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Kangaroo vs. Wallaby: What's the Difference?

Edited by Janet White || By Harlon Moss || Updated on October 23, 2023
Kangaroo and wallaby are both marsupials from Australia; kangaroos are generally larger and have longer legs than wallabies.

Key Differences

Kangaroo is a well-known marsupial native to Australia, recognized globally for its strong hind legs and powerful tail. Wallaby, on the other hand, is like a smaller cousin of the kangaroo, also hailing from Australia but generally lesser-known outside the continent.
While both kangaroo and wallaby belong to the same taxonomic family, they differ in size. Kangaroos can stand over 6 feet tall, with some species reaching up to 8 feet. Wallabies, in contrast, are more diminutive, with most species measuring between 12 to 41 inches in height.
A notable distinction between kangaroo and wallaby is their habitat preference. Kangaroos are often found in more open landscapes, such as grasslands and deserts, allowing them to make use of their long legs for speed. Wallabies, however, tend to inhabit dense forests and bushlands, requiring agility more than speed.
Another difference lies in their physical appearance, especially in terms of coloration and leg proportions. Kangaroos usually have more uniform coloring, whereas wallabies often boast intricate patterns and brighter colors. Furthermore, the kangaroo's longer legs are built for speed, while the wallaby's compact legs are ideal for navigating through thick vegetation.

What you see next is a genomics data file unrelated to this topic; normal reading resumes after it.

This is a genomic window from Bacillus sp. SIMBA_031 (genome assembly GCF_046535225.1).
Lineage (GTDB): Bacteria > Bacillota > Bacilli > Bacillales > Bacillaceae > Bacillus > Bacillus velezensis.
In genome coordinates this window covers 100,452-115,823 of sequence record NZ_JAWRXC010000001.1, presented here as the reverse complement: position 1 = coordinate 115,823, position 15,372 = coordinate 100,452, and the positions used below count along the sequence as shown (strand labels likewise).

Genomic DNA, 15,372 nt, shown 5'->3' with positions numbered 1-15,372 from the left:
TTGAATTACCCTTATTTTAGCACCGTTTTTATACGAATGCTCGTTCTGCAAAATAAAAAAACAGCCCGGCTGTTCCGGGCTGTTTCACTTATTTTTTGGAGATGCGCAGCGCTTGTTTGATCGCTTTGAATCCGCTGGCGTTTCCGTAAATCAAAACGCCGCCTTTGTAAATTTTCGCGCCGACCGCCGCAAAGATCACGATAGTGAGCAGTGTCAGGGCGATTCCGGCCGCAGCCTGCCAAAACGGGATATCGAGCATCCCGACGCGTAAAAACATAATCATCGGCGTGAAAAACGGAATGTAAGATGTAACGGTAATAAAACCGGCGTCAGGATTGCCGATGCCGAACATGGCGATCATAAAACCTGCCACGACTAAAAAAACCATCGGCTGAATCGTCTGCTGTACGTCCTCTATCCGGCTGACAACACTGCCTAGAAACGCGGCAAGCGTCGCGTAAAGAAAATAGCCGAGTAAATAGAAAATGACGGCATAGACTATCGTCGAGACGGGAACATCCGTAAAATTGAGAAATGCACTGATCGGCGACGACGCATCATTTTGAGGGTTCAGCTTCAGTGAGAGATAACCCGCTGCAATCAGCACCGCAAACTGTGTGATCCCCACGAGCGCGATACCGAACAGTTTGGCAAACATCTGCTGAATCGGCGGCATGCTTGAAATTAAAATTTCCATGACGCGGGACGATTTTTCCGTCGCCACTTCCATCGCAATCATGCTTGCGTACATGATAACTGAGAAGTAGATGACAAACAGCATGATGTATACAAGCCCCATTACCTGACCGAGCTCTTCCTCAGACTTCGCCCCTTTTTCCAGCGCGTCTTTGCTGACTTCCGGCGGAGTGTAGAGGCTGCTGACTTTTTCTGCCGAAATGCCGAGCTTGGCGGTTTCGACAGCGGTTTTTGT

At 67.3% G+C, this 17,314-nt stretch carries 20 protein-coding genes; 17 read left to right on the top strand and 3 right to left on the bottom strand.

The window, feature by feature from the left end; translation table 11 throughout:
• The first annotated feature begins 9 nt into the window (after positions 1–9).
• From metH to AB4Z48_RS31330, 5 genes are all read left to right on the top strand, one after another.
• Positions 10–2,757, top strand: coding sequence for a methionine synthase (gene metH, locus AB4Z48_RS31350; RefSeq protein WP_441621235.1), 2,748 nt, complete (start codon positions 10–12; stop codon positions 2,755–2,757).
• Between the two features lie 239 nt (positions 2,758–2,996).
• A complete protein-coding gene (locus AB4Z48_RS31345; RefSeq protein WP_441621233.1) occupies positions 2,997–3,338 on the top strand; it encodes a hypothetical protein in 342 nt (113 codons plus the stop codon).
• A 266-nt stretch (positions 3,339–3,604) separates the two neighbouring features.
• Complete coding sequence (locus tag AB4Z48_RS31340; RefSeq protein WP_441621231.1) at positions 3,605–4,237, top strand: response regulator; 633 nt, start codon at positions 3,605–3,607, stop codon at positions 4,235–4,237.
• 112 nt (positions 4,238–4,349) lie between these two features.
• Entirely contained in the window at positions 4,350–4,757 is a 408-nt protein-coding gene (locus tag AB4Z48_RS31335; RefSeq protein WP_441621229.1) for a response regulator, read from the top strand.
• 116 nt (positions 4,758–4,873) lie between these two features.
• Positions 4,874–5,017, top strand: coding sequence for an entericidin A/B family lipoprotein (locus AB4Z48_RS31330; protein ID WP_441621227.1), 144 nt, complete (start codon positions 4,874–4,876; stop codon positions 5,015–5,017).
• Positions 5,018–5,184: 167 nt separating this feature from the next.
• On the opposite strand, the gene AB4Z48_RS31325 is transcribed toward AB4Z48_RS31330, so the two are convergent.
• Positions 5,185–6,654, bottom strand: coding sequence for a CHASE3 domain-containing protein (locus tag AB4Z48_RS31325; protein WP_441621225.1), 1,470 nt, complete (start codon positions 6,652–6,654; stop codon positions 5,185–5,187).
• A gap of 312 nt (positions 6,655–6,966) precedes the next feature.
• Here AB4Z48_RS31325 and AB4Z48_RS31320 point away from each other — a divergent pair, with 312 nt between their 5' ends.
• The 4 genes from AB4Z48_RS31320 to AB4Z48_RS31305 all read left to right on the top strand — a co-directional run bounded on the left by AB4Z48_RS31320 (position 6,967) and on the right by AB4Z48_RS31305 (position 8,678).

Comparison Chart


Larger, up to 8 feet in some species
Smaller, typically 12 to 41 inches


Open landscapes like grasslands
Dense forests and bushlands

Leg Proportions

Longer legs for speed
Shorter, compact legs for agility


More uniform coloring
Often has patterns and brighter colors

Typical Behavior

Faster, adapted for open spaces
Agile, adapted for dense vegetation

Kangaroo and Wallaby Definitions


A term sometimes used to describe something uniquely Australian.
The kangaroo court is an idiom, but its origins are not directly linked to the animal.


A smaller marsupial relative of the kangaroo native to Australia.
The wallaby is not as well-known internationally as its larger cousin, the kangaroo.


A symbol representing Australia in various contexts.
The kangaroo is often used as an emblem for Australian sports teams.


An animal that, like the kangaroo, carries its young in a pouch.
The baby wallaby, called a joey, peered out from its mother's pouch.


A large marsupial native to Australia known for hopping on its powerful hind legs.
The kangaroo is a symbol of Australia and appears on its coat of arms.


An animal often found in dense Australian forests and bushlands.
If you're hiking in the Australian bush, you might spot a wallaby hopping by.


An animal recognized for its pouch where it carries its young.
The mother kangaroo carries her joey in her pouch for months.


A marsupial with distinct patterns and often vibrant coloration.
The rock wallaby has a unique and intricate fur pattern.


An animal that plays a significant role in indigenous Australian culture and mythology.
Many Aboriginal stories feature the kangaroo as a central character.


A creature that plays a role in some indigenous Australian stories and traditions.
Aboriginal tales sometimes highlight the adventures of a clever wallaby.


Any of various large herbivorous marsupials of the family Macropodidae of Australia and adjacent islands, having short forelimbs, large hind limbs used for leaping, and a long tapered tail.


Any of various marsupials of the family Macropodidae of Australia and adjacent islands, resembling kangaroos but generally smaller.


Any of several species of marsupial; usually smaller and stockier than kangaroos